Historia personal del “Boom”

Donoso, Historia personal del "boom"

José Donoso’s Historia personal del “boom” presents itself as an insider’s account of the phenomenal success suddenly achieved by Latin American writers in the 1960s. Yet Donoso is never fully an insider, as he himself notes. He mentions the great Uruguayan critic Angel Rama’s pronouncement that the Boom had four fixed members about whom there was no dispute: Julio Cortázar, Gabriel García Márquez, Mario Vargas Llosa, and Carlos Fuentes. But there seemed to be one more place open in the group, and little agreement as to who occupied it: perhaps Ernesto Sábato, perhaps Donoso himself (217). At other times, there have been other claimants and other nominees to this fifth, strangely mobile and uncertain, place in the Boom pantheon: Severo Sarduy or Augusto Roa Bastos, for instance. In this company, Donoso has a good a claim as any and better then most, not least because he was friends with many of the key players and travelled the same circuit of conferences, festivals, openings, and parties. As his wife’s own account, “El ‘boom’ doméstico,” relates, there was even a time when their families, living in Spain and France, would converge on Barcelona to celebrate Christmas together. But stylistic differences and (crucially) somewhat lesser commercial success prevent Donoso from being fully part of the gang. Like Pete Best and Stu Sutcliffe, or Brian Epstein and George Martin, he will perhaps eternally be simply one of many contenders to the status of “fifth Beatle” alongside the fab four.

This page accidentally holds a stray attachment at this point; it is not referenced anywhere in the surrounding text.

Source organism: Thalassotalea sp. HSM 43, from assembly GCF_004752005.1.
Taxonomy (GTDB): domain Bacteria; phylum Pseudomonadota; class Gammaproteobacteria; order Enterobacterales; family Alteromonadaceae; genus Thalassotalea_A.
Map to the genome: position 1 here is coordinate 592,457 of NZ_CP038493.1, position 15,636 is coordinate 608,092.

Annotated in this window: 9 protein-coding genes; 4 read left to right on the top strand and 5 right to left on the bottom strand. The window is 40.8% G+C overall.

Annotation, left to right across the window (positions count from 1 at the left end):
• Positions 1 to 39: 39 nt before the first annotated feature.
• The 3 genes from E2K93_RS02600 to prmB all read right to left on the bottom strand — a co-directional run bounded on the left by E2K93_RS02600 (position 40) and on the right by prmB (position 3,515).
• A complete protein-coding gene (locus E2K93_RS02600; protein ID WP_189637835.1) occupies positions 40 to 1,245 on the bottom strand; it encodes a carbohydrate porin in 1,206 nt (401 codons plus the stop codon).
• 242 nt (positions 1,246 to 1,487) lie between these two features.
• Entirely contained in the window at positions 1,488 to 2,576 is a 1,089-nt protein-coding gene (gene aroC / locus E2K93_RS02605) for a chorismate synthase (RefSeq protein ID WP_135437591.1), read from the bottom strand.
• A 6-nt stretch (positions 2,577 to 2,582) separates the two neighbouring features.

The main point Donoso makes is that the Boom was about more than marketing. Indeed, he’s keen to point out that almost all the key texts he read in the heady days of the early 1960s came to him informally, as gifts or by personal recommendation, carried in the luggage of friends who formed a network that he compares to the ancient Inca system of long-distance messengers known as “chasquis.” It was these informal exchanges, nourished by occasional events such as the 1962 Congress of Intellectuals in Concepción, Chile, that made the Boom possible. Individual writers were inspired to believe that they could go beyond the costumbrismo and social realism of their immediate forbears, whose concern was to construct or consolidate images of national identity. So while young authors were trying to overcome or bypass national borders and boundaries, they felt hamstrung by the insistence on the part of their elders that what mattered was difference and distinction, specificity and particularity. But by invoking an Inca model to explain the workings of an incipient informal cultural globalization, Donoso is also implicitly challenging standard historical narratives: the true Latin American, he suggests, prefers openness and fluidity to the hermetic closures of the nationalist tradition. If the Boom authors refused to recognize literary parentage, declaring themselves (as here) “orphans” (28), perhaps this was because the preceding generation had, in their turn, already betrayed a more hybrid and cosmopolitan version of Latin American identity.